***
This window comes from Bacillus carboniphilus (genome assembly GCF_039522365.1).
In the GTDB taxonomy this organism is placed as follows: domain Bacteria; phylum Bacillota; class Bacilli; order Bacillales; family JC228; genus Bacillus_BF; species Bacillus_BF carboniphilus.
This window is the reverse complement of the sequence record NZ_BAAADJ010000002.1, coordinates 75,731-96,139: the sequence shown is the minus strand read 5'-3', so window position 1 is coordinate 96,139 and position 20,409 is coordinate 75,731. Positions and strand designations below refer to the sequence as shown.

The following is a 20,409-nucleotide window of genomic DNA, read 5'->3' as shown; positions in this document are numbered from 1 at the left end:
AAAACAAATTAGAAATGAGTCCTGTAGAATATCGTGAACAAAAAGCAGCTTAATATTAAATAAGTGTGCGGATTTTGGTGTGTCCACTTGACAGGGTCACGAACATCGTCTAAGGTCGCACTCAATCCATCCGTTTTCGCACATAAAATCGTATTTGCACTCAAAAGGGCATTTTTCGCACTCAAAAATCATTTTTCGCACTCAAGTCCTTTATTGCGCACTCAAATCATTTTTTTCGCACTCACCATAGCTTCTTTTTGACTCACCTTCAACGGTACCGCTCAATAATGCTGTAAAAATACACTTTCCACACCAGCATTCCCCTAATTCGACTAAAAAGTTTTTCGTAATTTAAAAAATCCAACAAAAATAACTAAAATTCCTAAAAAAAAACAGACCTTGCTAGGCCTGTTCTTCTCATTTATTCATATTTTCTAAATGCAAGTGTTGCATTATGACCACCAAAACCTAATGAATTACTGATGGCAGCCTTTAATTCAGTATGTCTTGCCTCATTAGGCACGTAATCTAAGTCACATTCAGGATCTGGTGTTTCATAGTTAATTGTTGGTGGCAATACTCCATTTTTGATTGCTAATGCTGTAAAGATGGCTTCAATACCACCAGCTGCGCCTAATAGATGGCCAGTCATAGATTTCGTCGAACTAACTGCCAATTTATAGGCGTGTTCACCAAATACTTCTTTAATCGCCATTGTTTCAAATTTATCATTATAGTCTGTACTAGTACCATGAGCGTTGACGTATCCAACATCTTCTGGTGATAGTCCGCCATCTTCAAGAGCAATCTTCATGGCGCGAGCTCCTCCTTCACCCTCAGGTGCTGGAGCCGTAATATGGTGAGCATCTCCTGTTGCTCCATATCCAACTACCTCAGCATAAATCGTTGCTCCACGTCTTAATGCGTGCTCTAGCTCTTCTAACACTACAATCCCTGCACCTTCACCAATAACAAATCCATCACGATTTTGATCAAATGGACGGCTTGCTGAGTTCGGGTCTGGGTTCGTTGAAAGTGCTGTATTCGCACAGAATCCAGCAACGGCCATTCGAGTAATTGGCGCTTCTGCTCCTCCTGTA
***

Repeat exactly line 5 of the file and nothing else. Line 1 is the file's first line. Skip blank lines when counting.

AAAACAAATTAGAAATGAGTCCTGTAGAATATCGTGAACAAAAAGCAGCTTAATATTAAATAAGTGTGCGGATTTTGGTGTGTCCACTTGACAGGGTCACGAACATCGTCTAAGGTCGCACTCAATCCATCCGTTTTCGCACATAAAATCGTATTTGCACTCAAAAGGGCATTTTTCGCACTCAAAAATCATTTTTCGCACTCAAGTCCTTTATTGCGCACTCAAATCATTTTTTTCGCACTCACCATAGCTTCTTTTTGACTCACCTTCAACGGTACCGCTCAATAATGCTGTAAAAATACACTTTCCACACCAGCATTCCCCTAATTCGACTAAAAAGTTTTTCGTAATTTAAAAAATCCAACAAAAATAACTAAAATTCCTAAAAAAAAACAGACCTTGCTAGGCCTGTTCTTCTCATTTATTCATATTTTCTAAATGCAAGTGTTGCATTATGACCACCAAAACCTAATGAATTACTGATGGCAGCCTTTAATTCAGTATGTCTTGCCTCATTAGGCACGTAATCTAAGTCACATTCAGGATCTGGTGTTTCATAGTTAATTGTTGGTGGCAATACTCCATTTTTGATTGCTAATGCTGTAAAGATGGCTTCAATACCACCAGCTGCGCCTAATAGATGGCCAGTCATAGATTTCGTCGAACTAACTGCCAATTTATAGGCGTGTTCACCAAATACTTCTTTAATCGCCATTGTTTCAAATTTATCATTATAGTCTGTACTAGTACCATGAGCGTTGACGTATCCAACATCTTCTGGTGATAGTCCGCCATCTTCAAGAGCAATCTTCATGGCGCGAGCTCCTCCTTCACCCTCAGGTGCTGGAGCCGTAATATGGTGAGCATCTCCTGTTGCTCCATATCCAACTACCTCAGCATAAATCGTTGCTCCACGTCTTAATGCGTGCTCTAGCTCTTCTAACACTACAATCCCTGCACCTTCACCAATAACAAATCCATCACGATTTTGATCAAATGGACGGCTTGCTGAGTTCGGGTCTGGGTTCGTTGAAAGTGCTGTATTCGCACAGAATCCAGCAACGGCCATTCGAGTAATTGGCGCTTCTGCTCCTCCTGTA